Enzyme Peroxidase



Enzymesare biochemical materials made up of complex proteins. These proteinsare usually synthesized by the body cells and they mainly function tospeed up biochemical reactions and processes. Enzymes are thereforebiological catalysts and after their actions on the substrate theyfacilitate the production of the required products. In additionenzymes are usually required in small quantities since they usuallyremain unaltered after catalyzation hence the same enzyme can bereused for another cycle of catalyzation. It is important to notethat enzymes are also very specific. This unique characteristic hasbeen explained by the lock and key hypothesis of enzyme action.Temperature and pH also have an effect on enzyme action and differentenzymes have varied optimum temperature and pH ranges. Lastly, someenzymes require co-enzymes before they are able to catalyze reactionsand their actions can also be hindered by inhibitors (Ophardt,2003).

Enzymeaction is facilitated by the presence of depressions known as activesites which have specific shape and charge. This feature willtherefore allow the binding of a substrate with feature thatcorrespond with the shape and charge of the enzyme to form anenzyme-substrate complex. The required reaction (anabolic orcatabolic) will then take place leading to the formation of therelated products (WorthingtonBiochemical Corporation, 2015).

Theenzyme peroxidase is comprised of a large family of enzymes whosemost favourable substrate is hydrogen peroxide. However, someperoxides are more operative on organic hydrperoxides. Peroxidasesspecifically facilitate the oxidation of compounds with the help ofnaturally occurring peroxides such as hydrogen peroxide. During thisprocess, the hydrogen peroxide is reduced to form water molecules(Maier,2016).In the reaction between hydrogen peroxide and peroxidase, thehydrogen peroxide is the substrate which will bind with the enzymeperoxidase in a reduction-oxidation (redox) reaction which will leadto the formation of two products namely water and oxygen. Thisreaction can be written chemically as follows:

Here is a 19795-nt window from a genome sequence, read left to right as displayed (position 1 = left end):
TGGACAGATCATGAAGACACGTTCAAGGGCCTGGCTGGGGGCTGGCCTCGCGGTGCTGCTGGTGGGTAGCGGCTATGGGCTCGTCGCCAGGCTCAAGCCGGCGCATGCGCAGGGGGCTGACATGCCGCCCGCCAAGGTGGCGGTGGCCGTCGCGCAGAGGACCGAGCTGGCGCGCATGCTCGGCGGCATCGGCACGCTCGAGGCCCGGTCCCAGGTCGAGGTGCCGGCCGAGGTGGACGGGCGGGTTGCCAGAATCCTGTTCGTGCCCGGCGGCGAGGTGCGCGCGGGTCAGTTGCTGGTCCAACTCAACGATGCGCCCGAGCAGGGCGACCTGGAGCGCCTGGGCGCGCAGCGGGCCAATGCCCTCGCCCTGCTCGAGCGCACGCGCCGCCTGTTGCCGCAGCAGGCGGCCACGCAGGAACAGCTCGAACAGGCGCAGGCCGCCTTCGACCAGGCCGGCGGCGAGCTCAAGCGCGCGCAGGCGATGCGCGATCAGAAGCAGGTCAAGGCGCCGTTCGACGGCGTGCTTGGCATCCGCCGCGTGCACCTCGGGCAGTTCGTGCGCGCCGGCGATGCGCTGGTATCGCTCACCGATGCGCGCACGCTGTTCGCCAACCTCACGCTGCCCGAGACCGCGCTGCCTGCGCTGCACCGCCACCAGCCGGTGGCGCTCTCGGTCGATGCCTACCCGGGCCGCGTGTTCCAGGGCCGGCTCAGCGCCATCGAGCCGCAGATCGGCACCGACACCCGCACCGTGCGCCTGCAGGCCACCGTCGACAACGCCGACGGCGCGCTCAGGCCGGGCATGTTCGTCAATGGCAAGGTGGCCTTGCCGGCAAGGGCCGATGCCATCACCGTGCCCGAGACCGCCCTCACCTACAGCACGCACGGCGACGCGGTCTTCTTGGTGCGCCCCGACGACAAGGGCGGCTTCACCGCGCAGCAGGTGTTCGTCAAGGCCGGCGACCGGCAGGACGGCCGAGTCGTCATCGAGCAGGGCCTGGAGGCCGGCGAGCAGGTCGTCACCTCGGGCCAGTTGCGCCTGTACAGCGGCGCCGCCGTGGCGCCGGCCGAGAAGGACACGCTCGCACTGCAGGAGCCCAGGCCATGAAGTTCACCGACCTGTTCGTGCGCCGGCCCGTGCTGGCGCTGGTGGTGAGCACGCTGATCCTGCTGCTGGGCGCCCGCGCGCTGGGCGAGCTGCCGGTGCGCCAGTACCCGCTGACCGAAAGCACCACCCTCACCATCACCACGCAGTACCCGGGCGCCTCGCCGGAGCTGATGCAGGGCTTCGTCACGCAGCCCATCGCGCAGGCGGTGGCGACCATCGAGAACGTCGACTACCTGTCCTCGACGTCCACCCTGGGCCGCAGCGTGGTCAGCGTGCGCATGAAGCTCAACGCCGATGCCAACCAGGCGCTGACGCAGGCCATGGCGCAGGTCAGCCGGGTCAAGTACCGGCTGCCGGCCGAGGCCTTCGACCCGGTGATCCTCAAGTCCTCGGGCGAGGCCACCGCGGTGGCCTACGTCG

Enzyme Peroxidase

2H2O2(hydrogen Peroxide – Substrate) 2H2O+ O2(Products)

Differentlaboratory tests can be performed to ascertain the different factorsaffecting enzyme catalyzed reactions. These factors that affectenzyme activity include temperature, pH, enzyme concentration andboiling. These tests mainly focus on the varied characteristics ofenzymes and therefore based on these factors the tests willfacilitate the determination of the optimum temperature in whichperoxidase is most active, the optimum pH as well as the effects ofenzyme concentration and boiling in the rate of enzyme activity onthe substrate (Mizobutsi,2010).In addition other tests that can be performed include the testing ofsamples for the presence of peroxidase activity. The samples can beeither plant tissues or animal tissues

itis expected that high enzyme concentration will speed up the rate ofreaction due to the competition of enzyme to the substrate. Lowtemperature is likely to reduce enzyme activity while extremely hightemperature will most likely render the enzyme inactive. This isbecause peroxidase has an optimum temperature of around 350C.Similarly, highly acidic and highly alkaline pH will most likelyreduce the rate of catalysis. An optimum pH can be deduced in thetest. Boiling on the other hand requires temperature of up to 1000Cand most enzymes are usually denatured at very high temperatures(Ophardt,2003).In addition, tissues with the presence of peroxidase activity arelikely to be monitored by measurement of oxygen gas which is producedduring the reaction.


  1. Maier, K. (2016, January 27). What is a Peroxidase? Retrieved March 3, 2016, from Wisegeek: http://www.wisegeek.org/what-is-a-peroxidase.htm

  2. Mizobutsi, G. P. (2010, April). Effect of pH and temperature on peroxidase and polyphenoloxidase activities . Retrieved March 3, 2016, from Scientia Agricola: http://www.scielo.br/scielo.php?script=sci_arttext&amppid=S0103-90162010000200013

  3. Ophardt, C. E. (2003). Role of Enzymes in Biochemical Reactions. Retrieved March 3, 2016, from Virtual Chembook: http://chemistry.elmhurst.edu/vchembook/570enzymes.html

  4. Worthington Biochemical Corporation. (2015). Peroxidase. Retrieved March 3, 2016, from Worthington Biochemical Corporation: http://www.worthington-biochem.com/hpo/default.html